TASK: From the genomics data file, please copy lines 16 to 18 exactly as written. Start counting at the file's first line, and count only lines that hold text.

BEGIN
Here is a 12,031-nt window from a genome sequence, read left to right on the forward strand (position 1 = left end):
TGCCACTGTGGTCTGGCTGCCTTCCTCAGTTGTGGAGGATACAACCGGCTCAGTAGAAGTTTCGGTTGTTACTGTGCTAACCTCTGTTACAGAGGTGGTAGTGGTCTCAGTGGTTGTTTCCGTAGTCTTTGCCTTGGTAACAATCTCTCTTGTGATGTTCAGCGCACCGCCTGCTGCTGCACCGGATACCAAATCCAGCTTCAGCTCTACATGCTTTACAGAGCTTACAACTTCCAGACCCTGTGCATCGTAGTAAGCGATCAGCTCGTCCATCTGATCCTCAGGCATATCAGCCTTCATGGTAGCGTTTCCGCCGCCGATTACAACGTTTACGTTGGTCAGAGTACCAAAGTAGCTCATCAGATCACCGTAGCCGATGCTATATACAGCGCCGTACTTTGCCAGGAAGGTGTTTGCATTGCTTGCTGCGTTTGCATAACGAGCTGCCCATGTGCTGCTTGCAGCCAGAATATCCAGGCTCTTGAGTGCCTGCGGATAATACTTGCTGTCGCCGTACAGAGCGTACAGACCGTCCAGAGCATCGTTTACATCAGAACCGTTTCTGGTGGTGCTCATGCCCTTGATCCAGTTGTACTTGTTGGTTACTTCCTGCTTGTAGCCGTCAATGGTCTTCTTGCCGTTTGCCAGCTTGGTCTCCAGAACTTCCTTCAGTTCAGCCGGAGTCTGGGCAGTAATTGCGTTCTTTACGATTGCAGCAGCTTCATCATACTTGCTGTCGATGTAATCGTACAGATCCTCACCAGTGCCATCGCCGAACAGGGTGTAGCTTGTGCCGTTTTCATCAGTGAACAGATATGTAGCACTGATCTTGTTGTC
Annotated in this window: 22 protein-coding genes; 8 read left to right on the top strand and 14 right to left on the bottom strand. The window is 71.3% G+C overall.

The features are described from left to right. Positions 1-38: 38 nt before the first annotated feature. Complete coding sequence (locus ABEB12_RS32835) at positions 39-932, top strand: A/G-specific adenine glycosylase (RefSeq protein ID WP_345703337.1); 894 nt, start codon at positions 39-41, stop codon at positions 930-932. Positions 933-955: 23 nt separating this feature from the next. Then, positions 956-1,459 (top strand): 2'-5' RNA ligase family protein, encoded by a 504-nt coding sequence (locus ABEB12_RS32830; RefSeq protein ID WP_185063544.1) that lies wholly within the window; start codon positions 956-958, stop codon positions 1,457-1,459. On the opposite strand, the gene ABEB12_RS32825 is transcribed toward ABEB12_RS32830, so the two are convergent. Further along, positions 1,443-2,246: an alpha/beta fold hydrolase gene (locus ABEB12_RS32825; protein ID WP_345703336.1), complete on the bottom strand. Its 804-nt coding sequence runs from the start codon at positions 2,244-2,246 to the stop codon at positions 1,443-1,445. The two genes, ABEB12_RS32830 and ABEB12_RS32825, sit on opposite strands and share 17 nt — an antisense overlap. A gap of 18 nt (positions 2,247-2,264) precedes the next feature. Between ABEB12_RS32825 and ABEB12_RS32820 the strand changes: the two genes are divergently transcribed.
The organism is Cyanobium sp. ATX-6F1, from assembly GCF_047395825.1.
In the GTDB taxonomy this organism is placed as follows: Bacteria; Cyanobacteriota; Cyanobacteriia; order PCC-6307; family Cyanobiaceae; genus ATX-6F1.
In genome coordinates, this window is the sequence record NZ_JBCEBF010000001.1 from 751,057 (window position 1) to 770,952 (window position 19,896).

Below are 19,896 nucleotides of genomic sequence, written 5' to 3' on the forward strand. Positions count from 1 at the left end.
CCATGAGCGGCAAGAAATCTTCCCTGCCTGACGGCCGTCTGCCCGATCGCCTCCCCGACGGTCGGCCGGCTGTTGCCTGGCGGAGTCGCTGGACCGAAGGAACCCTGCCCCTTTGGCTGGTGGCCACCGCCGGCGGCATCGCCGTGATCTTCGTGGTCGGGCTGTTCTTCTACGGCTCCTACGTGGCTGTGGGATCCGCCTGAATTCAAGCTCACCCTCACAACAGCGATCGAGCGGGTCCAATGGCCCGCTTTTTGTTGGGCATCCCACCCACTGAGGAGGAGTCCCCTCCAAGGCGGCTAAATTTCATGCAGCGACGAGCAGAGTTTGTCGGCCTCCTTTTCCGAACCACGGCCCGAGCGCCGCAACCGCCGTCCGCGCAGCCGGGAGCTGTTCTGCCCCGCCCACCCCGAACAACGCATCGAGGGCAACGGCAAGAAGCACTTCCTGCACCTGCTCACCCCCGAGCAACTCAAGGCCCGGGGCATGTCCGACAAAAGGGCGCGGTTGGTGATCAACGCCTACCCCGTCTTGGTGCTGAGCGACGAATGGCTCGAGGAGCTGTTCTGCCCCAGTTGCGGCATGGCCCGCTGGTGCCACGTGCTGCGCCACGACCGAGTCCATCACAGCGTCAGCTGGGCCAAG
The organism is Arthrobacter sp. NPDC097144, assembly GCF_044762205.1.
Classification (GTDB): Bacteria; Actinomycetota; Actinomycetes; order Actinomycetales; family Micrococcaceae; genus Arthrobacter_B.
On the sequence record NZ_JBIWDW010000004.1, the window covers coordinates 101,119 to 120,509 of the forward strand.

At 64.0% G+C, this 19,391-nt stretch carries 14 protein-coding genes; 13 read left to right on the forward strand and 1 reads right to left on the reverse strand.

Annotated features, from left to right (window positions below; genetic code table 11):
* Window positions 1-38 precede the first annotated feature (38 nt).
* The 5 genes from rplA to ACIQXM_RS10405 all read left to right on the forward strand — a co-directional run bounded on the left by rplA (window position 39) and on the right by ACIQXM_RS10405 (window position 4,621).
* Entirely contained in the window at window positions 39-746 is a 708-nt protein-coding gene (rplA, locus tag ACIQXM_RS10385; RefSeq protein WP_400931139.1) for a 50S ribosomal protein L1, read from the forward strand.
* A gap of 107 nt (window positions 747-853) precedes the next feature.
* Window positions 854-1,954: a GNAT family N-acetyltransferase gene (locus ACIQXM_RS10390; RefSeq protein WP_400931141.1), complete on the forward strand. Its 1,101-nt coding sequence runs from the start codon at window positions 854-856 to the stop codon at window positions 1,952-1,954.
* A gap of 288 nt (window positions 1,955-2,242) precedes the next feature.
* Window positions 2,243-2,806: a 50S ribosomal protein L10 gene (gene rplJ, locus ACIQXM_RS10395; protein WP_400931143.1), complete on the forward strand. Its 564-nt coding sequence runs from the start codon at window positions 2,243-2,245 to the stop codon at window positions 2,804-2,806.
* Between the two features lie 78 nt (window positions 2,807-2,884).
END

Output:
* The 5 genes from rplA to ACIQXM_RS10405 all read left to right on the forward strand — a co-directional run bounded on the left by rplA (window position 39) and on the right by ACIQXM_RS10405 (window position 4,621).
* Entirely contained in the window at window positions 39-746 is a 708-nt protein-coding gene (rplA, locus tag ACIQXM_RS10385; RefSeq protein WP_400931139.1) for a 50S ribosomal protein L1, read from the forward strand.
* A gap of 107 nt (window positions 747-853) precedes the next feature.